The ‘Bob’ is the archetypal 1920s women’s hairstyle.
If you want to pull off a classic 1920s look you simply must have a bobbed hairstyle. A short, simple cut, the hair is generally level with the bottoms of the ears or chin, and is worn straight or waved, with or without bangs.
The bob started during WWII when women who took on jobs in factories or driving ambulances cut their hair short for practicality. When famous dancing star Irene Castle lopped her hair in 1915, her huge popularity meant her new short style, which came to be knows as the ‘Castle Bob’, kicked off the bob’s emergence as a true trend of fashion rather than functionality.
A first simply a blunt, short haircut, the bob symbolizes ease of maintenance and functional modernism. This was a drastic departure from the long feminine locks of the ‘Gibson Girl’, the feminine ideal of beauty at the turn of the century.
that preceded the flapper look, and represented the feminine ideal
of beauty that 'modern' 1920s flappers rebelled against
In 1920 famous writer F. Scott Fitzgerald's published a short story titled "Bernice Bobs Her Hair" in the Saturday Evening Post, and in the early ‘20s famous fashion designer Coco Chanel and actresses Clara Bow and Louise Brooks all cut their hair short. Scores of women followed suit, and the major fashion hairstyle trend for the decade came into being.
A somewhat cheesy video on achieving a Louise Brooks style haircut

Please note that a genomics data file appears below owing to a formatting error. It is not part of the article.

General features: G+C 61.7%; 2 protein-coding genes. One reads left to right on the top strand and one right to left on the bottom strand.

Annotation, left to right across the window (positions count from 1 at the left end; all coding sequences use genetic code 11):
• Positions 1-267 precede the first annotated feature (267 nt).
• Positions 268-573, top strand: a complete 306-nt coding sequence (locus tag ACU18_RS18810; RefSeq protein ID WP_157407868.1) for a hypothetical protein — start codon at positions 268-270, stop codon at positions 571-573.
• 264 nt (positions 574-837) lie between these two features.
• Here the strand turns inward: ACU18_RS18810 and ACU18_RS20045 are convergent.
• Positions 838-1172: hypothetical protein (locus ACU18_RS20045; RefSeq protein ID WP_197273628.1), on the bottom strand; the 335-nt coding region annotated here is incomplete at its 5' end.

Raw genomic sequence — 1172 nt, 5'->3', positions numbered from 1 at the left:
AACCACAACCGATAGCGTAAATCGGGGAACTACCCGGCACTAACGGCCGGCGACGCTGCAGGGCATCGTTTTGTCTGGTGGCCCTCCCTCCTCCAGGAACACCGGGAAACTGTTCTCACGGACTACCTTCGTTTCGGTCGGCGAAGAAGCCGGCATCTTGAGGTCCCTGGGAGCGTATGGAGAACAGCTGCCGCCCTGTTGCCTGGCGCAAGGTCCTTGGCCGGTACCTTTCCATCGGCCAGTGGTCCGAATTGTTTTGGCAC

The Shingle Bob dates from 1923 and features a V-shaped wedge cut into the hair at the nape of the neck. The hair is flat and covers the ears.
From around 1926-1928 a more daring and extreme haircut came into vogue: The Eton Crop. This style featured slicked-down and short-all-over haircut that left the entire ear exposed. Brylcreem could be used to make the hair slick and shiny – this was the style worn by famous entertainer Josephine Baker.
The Marcel Wave utilised a hot curling iron (revolutionary at the time!) to create waves in the hair, while fingerwaving uses (you guessed it) the fingers to create S-shaped waves while the hair is still wet, and setting lotion is used to lock the wave in place.
Here's a great little demo of fingerwaving
To learn more about the Marcel Wave, fingerwaving and 1920s haircuts in more detail, visit the fantastic 1920-30.com site - you can also purchase and download inexpensive how-to instruction books for the various hairstyling techniques.
Most good hairdressers will be able to do vintage-style waves in your hair. Bring pictures with you and get a fancy 1920s wave for your next dress-up party!
Want to achieve a 1920s bobbed look without cutting off your long hair? Check out this great video tutorial:
Hairstyle photo references of 1920s silent film stars: